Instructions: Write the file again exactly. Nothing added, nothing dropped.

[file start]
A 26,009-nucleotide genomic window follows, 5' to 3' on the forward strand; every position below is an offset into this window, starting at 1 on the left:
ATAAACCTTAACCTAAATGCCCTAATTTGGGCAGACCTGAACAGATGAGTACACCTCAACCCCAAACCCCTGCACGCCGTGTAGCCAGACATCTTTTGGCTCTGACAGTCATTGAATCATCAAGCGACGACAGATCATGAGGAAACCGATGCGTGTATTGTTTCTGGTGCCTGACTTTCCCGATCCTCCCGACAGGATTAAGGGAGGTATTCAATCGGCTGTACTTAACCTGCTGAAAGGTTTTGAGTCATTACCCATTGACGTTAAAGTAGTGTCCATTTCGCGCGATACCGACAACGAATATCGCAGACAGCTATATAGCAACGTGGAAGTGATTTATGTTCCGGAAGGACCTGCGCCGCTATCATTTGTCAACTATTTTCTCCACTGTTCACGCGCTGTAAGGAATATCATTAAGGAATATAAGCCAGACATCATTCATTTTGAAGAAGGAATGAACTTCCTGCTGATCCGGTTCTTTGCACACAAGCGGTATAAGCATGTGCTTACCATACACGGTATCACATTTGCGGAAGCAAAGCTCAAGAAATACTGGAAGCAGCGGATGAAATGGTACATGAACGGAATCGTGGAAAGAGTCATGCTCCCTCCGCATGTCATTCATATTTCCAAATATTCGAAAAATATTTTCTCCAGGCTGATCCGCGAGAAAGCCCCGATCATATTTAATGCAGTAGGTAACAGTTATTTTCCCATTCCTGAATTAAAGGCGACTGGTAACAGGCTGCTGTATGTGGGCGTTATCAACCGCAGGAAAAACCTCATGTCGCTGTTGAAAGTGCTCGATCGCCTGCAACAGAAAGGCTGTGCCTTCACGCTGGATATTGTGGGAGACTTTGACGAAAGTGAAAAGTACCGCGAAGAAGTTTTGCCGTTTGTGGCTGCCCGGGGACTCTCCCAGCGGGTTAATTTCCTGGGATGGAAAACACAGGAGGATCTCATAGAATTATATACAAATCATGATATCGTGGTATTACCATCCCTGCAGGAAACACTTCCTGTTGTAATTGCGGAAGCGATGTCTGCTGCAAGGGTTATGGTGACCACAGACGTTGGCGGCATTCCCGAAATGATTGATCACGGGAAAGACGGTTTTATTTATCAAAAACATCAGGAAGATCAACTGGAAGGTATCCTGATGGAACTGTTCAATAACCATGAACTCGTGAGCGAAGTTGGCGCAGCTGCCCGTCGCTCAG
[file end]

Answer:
A 26,009-nucleotide genomic window follows, 5' to 3' on the forward strand; every position below is an offset into this window, starting at 1 on the left:
ATAAACCTTAACCTAAATGCCCTAATTTGGGCAGACCTGAACAGATGAGTACACCTCAACCCCAAACCCCTGCACGCCGTGTAGCCAGACATCTTTTGGCTCTGACAGTCATTGAATCATCAAGCGACGACAGATCATGAGGAAACCGATGCGTGTATTGTTTCTGGTGCCTGACTTTCCCGATCCTCCCGACAGGATTAAGGGAGGTATTCAATCGGCTGTACTTAACCTGCTGAAAGGTTTTGAGTCATTACCCATTGACGTTAAAGTAGTGTCCATTTCGCGCGATACCGACAACGAATATCGCAGACAGCTATATAGCAACGTGGAAGTGATTTATGTTCCGGAAGGACCTGCGCCGCTATCATTTGTCAACTATTTTCTCCACTGTTCACGCGCTGTAAGGAATATCATTAAGGAATATAAGCCAGACATCATTCATTTTGAAGAAGGAATGAACTTCCTGCTGATCCGGTTCTTTGCACACAAGCGGTATAAGCATGTGCTTACCATACACGGTATCACATTTGCGGAAGCAAAGCTCAAGAAATACTGGAAGCAGCGGATGAAATGGTACATGAACGGAATCGTGGAAAGAGTCATGCTCCCTCCGCATGTCATTCATATTTCCAAATATTCGAAAAATATTTTCTCCAGGCTGATCCGCGAGAAAGCCCCGATCATATTTAATGCAGTAGGTAACAGTTATTTTCCCATTCCTGAATTAAAGGCGACTGGTAACAGGCTGCTGTATGTGGGCGTTATCAACCGCAGGAAAAACCTCATGTCGCTGTTGAAAGTGCTCGATCGCCTGCAACAGAAAGGCTGTGCCTTCACGCTGGATATTGTGGGAGACTTTGACGAAAGTGAAAAGTACCGCGAAGAAGTTTTGCCGTTTGTGGCTGCCCGGGGACTCTCCCAGCGGGTTAATTTCCTGGGATGGAAAACACAGGAGGATCTCATAGAATTATATACAAATCATGATATCGTGGTATTACCATCCCTGCAGGAAACACTTCCTGTTGTAATTGCGGAAGCGATGTCTGCTGCAAGGGTTATGGTGACCACAGACGTTGGCGGCATTCCCGAAATGATTGATCACGGGAAAGACGGTTTTATTTATCAAAAACATCAGGAAGATCAACTGGAAGGTATCCTGATGGAACTGTTCAATAACCATGAACTCGTGAGCGAAGTTGGCGCAGCTGCCCGTCGCTCAG